[Photo from Wednesday]
Walking by 34 E. 13th St. between Fifth Avenue and Sixth Avenue, you wouldn't know that there was a movie theater in this space.
Back in the summer of 2014, news broke that the Quad Cinema, family-owned and operated since 1972, was now the property of real-estate developer, film producer-distributor and movie buff Charles S. Cohen.
Since then, the theater has been undergoing a gut rehab to upgrade the space to showcase foreign, independent and classic films.
Cohen, whose personal wealth is a reported $2.8 billion, has given several interviews of late. For starters, the Quad is expected to reopen this spring.
Here's more from a Q-and-A published Feb. 4 at LA West Media:
What is the biggest challenge of being a distributor?
The biggest challenge a distributor has for limited release films is finding screens. The highest and best use of real estate in New York City is not movie theaters. So there are very few screens and the real estate for screenings is very tight. We have done very well with the current screens, but I wanted my own screens so I could insure that I could play the films that I feel strongly about that might not otherwise find a home. I tried years ago to buy the Walter Reed chain, but that didn’t work out. So in 2014, I acquired the Quad Cinema ... It’s going through massive renovations. It originally had 570 seats, but will open in April with four state-of-the-art screens, with 430 seats each.
There are more Quad details in a feature on Cohen in Surface magazine (H/T Jeremiah Moss!).
C. Mason Wells, the IFC film programmer who Cohen hired to co-run the Quad, tells me that he tracked Cohen down after hearing that he’d bought the theater. “I was so impressed by the scope of what he was doing,” Wells says. “There are so many people who do individual components, but not altogether—distribution, production, restoration and exhibition. That’s something I want to be a part of.” (Former Film Comment editor Gavin Smith was also brought on board to program the cinema.)
What clinched the deal was Cohen’s decision to dedicate one of the Quad’s four screens to classic cinema, which Wells wanted to focus on, and which is often relegated to matinee or midnight screenings at other theaters.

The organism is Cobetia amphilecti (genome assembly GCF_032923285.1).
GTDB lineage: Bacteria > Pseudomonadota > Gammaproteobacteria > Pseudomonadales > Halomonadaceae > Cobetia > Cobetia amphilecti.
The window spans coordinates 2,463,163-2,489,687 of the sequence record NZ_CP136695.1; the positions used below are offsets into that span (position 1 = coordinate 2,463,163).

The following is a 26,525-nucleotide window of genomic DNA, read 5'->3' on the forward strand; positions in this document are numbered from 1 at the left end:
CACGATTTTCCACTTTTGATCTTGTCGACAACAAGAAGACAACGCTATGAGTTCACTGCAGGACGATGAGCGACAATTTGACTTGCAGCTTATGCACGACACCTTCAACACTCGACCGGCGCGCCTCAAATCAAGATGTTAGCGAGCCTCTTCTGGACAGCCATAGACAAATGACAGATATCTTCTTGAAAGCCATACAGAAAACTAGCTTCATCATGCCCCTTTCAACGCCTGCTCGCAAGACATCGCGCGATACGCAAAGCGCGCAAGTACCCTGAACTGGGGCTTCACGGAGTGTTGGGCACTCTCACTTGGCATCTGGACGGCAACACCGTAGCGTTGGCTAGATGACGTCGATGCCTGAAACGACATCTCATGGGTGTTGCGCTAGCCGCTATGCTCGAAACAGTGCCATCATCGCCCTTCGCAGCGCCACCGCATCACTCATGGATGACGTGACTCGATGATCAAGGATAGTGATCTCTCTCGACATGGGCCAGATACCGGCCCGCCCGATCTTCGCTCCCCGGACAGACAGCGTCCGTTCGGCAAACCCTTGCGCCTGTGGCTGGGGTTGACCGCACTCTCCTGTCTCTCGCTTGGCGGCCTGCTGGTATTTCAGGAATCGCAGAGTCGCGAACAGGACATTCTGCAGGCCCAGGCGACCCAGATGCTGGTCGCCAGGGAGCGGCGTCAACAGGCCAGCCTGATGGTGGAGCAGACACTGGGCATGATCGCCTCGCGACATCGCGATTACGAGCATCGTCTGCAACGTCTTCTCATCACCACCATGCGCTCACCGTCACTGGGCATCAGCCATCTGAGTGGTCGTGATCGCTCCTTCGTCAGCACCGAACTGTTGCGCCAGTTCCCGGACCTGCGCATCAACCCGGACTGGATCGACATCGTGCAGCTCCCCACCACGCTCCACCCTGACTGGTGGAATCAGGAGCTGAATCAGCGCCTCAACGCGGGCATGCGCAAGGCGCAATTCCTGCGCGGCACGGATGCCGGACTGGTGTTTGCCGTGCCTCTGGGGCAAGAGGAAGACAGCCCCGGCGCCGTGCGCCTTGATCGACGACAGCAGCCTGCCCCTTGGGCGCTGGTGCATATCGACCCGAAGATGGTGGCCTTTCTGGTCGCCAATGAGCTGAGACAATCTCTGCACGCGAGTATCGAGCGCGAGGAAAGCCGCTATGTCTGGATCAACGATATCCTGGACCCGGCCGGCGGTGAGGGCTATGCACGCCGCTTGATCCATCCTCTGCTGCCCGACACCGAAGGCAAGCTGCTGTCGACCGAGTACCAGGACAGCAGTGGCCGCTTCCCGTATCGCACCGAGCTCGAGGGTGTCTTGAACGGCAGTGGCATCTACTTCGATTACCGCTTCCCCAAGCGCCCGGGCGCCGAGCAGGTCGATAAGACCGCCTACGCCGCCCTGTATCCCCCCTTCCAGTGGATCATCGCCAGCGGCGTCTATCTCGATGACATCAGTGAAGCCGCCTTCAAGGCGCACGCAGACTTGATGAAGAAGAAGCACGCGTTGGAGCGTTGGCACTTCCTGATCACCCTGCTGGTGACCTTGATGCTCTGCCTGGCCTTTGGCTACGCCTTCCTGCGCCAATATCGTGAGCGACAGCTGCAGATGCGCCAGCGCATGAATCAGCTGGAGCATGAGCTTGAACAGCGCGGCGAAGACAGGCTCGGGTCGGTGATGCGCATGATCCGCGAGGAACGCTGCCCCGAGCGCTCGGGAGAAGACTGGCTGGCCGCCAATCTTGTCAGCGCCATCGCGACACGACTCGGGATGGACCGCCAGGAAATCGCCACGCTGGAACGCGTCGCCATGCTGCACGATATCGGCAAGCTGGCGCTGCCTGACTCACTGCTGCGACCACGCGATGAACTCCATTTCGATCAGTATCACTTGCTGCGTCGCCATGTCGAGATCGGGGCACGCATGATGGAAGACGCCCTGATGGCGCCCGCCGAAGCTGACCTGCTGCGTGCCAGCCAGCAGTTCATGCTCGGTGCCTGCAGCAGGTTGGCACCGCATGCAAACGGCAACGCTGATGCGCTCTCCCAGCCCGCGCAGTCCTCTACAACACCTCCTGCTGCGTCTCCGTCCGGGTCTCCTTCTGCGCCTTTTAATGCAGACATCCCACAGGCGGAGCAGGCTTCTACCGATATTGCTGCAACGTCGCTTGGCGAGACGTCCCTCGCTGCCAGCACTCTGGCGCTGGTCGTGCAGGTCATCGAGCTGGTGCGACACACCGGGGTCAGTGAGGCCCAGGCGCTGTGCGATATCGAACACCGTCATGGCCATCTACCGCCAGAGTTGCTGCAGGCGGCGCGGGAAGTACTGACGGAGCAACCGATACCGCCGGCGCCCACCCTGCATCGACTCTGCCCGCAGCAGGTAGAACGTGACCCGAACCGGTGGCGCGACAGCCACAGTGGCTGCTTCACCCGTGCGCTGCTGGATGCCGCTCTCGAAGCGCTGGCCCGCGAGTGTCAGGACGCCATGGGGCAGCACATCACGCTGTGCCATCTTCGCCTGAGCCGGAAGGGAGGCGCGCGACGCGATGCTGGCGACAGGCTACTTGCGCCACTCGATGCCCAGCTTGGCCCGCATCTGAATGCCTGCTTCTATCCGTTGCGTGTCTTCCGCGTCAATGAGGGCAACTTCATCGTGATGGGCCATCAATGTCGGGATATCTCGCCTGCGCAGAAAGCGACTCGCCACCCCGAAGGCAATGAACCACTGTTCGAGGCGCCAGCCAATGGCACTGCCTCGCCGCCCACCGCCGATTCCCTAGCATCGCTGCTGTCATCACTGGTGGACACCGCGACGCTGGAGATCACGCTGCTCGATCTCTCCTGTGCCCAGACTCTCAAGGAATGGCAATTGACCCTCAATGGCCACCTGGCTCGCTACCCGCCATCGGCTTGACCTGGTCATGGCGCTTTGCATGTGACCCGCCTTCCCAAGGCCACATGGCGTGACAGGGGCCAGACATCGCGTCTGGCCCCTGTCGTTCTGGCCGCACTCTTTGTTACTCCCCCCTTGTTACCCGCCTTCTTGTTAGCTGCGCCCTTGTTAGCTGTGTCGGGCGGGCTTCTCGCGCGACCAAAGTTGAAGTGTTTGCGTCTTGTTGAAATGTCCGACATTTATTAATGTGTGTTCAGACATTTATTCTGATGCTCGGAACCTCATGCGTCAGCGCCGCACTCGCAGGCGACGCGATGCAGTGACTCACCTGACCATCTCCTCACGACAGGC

“Finding a fellow fan is great,” Wells says. “At our weekly meetings we’ll start talking about movies and the merits of them even when there’s other stuff on the docket. He watches pretty much everything that comes out and he can rattle off film facts like a human IMDB. It almost turns into a game of, ‘Oh man, I got stumped by Charles again.’”
“I think it’s going to be a game changer,” he says of the Quad. “I think it’s going to be one of the best places to see film in New York. The programmers will create a new standard. It’s what New York is missing.”
As our time together came to a close, I wondered some things aloud.
What would it have that other theaters didn’t?
“They don’t have what I’m looking for,” Cohen says.
But what was he looking for?
“A soul,” he says. “Going to a movie should be more of an event. It should energize you and provoke discussion. It should be a curated experience, there should be someone to welcome you, to provide history, interpretation. It should be a window on the world.” One with a wine bar.
According to Cinema Treasures, the Quad was Manhattan's first four-screen theater when it opened in 1972.
Previously on EV Grieve:
Now playing at the Quad Cinema: Closed for Renovations